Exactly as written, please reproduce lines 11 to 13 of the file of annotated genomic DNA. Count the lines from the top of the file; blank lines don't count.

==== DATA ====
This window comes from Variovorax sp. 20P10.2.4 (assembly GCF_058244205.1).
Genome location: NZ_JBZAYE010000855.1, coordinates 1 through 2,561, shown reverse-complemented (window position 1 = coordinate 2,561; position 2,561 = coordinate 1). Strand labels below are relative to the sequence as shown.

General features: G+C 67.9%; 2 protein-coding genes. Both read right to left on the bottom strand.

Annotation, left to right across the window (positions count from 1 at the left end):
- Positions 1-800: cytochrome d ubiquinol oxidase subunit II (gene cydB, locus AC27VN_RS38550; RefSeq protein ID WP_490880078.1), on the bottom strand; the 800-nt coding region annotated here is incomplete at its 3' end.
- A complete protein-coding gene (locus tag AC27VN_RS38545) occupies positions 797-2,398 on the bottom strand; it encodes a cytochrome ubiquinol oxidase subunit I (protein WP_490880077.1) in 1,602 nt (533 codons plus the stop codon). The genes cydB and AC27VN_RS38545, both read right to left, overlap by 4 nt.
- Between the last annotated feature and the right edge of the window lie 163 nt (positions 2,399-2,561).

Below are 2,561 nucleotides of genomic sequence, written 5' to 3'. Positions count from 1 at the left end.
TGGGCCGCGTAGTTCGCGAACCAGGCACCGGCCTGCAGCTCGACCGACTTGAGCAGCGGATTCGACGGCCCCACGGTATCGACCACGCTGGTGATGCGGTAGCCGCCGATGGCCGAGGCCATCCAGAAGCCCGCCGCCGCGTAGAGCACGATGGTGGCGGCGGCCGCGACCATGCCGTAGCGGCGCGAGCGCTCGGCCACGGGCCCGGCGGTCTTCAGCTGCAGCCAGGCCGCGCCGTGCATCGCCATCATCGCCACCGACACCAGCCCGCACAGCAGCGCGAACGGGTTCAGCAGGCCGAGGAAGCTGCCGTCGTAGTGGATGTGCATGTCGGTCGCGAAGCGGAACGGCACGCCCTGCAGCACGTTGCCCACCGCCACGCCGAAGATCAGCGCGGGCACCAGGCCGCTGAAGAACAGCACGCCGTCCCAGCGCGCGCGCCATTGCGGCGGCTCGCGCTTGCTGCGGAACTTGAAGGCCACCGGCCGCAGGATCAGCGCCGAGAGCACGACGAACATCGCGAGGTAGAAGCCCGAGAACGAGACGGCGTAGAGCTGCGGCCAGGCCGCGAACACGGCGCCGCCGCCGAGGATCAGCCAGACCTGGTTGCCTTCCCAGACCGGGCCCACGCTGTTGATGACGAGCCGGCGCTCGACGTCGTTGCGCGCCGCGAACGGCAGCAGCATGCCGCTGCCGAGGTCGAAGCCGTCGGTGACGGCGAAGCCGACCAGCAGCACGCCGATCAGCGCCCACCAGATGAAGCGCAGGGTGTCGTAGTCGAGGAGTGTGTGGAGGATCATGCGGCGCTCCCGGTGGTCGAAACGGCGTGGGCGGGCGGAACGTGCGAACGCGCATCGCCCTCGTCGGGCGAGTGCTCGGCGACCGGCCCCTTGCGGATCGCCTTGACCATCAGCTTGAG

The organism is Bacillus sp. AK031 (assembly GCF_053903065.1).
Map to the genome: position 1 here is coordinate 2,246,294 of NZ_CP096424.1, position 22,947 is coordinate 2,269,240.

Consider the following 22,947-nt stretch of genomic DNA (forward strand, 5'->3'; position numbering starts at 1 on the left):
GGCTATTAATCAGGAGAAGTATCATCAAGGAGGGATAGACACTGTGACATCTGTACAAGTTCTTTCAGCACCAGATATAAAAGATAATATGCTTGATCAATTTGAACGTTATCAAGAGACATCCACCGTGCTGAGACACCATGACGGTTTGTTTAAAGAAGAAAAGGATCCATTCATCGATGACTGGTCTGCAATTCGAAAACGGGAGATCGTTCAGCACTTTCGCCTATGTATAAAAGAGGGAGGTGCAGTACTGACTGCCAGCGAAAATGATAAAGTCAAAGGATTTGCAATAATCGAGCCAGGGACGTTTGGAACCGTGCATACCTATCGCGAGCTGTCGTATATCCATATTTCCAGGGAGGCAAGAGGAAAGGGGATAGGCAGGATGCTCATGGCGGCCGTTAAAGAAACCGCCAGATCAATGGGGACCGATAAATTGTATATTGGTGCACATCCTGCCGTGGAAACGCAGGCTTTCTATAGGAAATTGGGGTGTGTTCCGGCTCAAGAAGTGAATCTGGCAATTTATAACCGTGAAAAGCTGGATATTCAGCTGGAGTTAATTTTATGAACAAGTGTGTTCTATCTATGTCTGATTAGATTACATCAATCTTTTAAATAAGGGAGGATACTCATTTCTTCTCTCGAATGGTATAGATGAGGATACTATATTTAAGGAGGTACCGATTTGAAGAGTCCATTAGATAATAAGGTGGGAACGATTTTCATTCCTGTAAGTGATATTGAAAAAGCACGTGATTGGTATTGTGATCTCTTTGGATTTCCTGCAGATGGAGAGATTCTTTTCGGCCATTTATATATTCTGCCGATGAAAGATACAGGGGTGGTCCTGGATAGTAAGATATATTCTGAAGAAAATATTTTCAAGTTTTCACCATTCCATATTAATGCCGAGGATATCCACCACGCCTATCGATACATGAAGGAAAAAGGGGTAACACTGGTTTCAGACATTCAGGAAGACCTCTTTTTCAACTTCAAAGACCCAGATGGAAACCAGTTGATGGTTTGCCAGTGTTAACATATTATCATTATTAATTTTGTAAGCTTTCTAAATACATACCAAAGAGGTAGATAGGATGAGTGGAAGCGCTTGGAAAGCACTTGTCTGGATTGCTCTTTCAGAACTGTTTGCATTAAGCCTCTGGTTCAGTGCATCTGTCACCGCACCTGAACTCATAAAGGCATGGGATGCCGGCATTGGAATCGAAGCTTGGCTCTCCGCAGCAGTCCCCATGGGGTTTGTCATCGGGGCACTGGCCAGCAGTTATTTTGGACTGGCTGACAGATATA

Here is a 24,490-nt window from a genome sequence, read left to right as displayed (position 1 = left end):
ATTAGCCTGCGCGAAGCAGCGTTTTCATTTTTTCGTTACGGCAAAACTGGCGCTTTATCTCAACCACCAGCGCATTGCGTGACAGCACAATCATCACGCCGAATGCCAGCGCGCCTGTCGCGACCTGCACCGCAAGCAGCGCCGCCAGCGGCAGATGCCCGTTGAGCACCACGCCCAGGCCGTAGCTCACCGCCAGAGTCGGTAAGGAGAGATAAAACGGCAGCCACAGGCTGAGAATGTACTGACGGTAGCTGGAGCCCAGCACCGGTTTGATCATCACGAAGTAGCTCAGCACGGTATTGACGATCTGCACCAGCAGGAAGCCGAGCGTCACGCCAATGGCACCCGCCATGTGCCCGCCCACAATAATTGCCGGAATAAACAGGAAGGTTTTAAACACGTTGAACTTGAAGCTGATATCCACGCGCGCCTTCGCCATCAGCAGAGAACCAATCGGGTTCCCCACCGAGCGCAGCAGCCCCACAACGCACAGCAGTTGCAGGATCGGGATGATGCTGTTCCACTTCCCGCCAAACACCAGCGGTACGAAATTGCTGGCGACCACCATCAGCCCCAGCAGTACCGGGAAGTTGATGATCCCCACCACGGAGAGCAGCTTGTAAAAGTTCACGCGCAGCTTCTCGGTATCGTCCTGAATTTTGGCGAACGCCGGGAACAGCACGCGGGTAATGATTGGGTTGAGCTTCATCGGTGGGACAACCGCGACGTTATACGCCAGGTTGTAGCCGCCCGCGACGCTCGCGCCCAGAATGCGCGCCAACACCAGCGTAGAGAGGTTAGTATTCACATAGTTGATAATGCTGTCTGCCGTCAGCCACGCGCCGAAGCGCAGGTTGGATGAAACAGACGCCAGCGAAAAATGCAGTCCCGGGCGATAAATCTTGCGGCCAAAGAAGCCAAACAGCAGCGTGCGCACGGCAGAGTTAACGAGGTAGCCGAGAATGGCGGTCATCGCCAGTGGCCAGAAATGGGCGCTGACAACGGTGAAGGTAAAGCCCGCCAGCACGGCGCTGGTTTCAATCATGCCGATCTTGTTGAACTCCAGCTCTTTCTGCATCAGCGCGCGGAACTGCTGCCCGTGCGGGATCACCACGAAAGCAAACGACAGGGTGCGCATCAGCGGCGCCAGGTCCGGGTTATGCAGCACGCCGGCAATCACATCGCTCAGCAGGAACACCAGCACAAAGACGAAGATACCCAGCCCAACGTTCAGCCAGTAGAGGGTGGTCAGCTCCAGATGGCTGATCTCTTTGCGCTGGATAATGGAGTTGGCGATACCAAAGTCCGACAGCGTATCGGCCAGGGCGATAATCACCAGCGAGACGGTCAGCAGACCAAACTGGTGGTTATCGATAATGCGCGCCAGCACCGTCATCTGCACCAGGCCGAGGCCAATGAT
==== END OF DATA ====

Map to the genome: position 1 here is coordinate 2,246,294 of NZ_CP096424.1, position 22,947 is coordinate 2,269,240.

Consider the following 22,947-nt stretch of genomic DNA (forward strand, 5'->3'; position numbering starts at 1 on the left):
GGCTATTAATCAGGAGAAGTATCATCAAGGAGGGATAGACACTGTGACATCTGTACAAGTTCTTTCAGCACCAGATATAAAAGATAATATGCTTGATCAATTTGAACGTTATCAAGAGACATCCACCGTGCTGAGACACCATGACGGTTTGTTTAAAGAAGAAAAGGATCCATTCATCGATGACTGGTCTGCAATTCGAAAACGGGAGATCGTTCAGCACTTTCGCCTATGTATAAAAGAGGGAGGTGCAGTACTGACTGCCAGCGAAAATGATAAAGTCAAAGGATTTGCAATAATCGAGCCAGGGACGTTTGGAACCGTGCATACCTATCGCGAGCTGTCGTATATCCATATTTCCAGGGAGGCAAGAGGAAAGGGGATAGGCAGGATGCTCATGGCGGCCGTTAAAGAAACCGCCAGATCAATGGGGACCGATAAATTGTATATTGGTGCACATCCTGCCGTGGAAACGCAGGCTTTCTATAGGAAATTGGGGTGTGTTCCGGCTCAAGAAGTGAATCTGGCAATTTATAACCGTGAAAAGCTGGATATTCAGCTGGAGTTAATTTTATGAACAAGTGTGTTCTATCTATGTCTGATTAGATTACATCAATCTTTTAAATAAGGGAGGATACTCATTTCTTCTCTCGAATGGTATAGATGAGGATACTATATTTAAGGAGGTACCGATTTGAAGAGTCCATTAGATAATAAGGTGGGAACGATTTTCATTCCTGTAAGTGATATTGAAAAAGCACGTGATTGGTATTGTGATCTCTTTGGATTTCCTGCAGATGGAGAGATTCTTTTCGGCCATTTATATATTCTGCCGATGAAAGATACAGGGGTGGTCCTGGATAGTAAGATATATTCTGAAGAAAATATTTTCAAGTTTTCACCATTCCATATTAATGCCGAGGATATCCACCACGCCTATCGATACATGAAGGAAAAAGGGGTAACACTGGTTTCAGACATTCAGGAAGACCTCTTTTTCAACTTCAAAGACCCAGATGGAAACCAGTTGATGGTTTGCCAGTGTTAACATATTATCATTATTAATTTTGTAAGCTTTCTAAATACATACCAAAGAGGTAGATAGGATGAGTGGAAGCGCTTGGAAAGCACTTGTCTGGATTGCTCTTTCAGAACTGTTTGCATTAAGCCTCTGGTTCAGTGCATCTGTCACCGCACCTGAACTCATAAAGGCATGGGATGCCGGCATTGGAATCGAAGCTTGGCTCTCCGCAGCAGTCCCCATGGGGTTTGTCATCGGGGCACTGGCCAGCAGTTATTTTGGACTGGCTGACAGATATA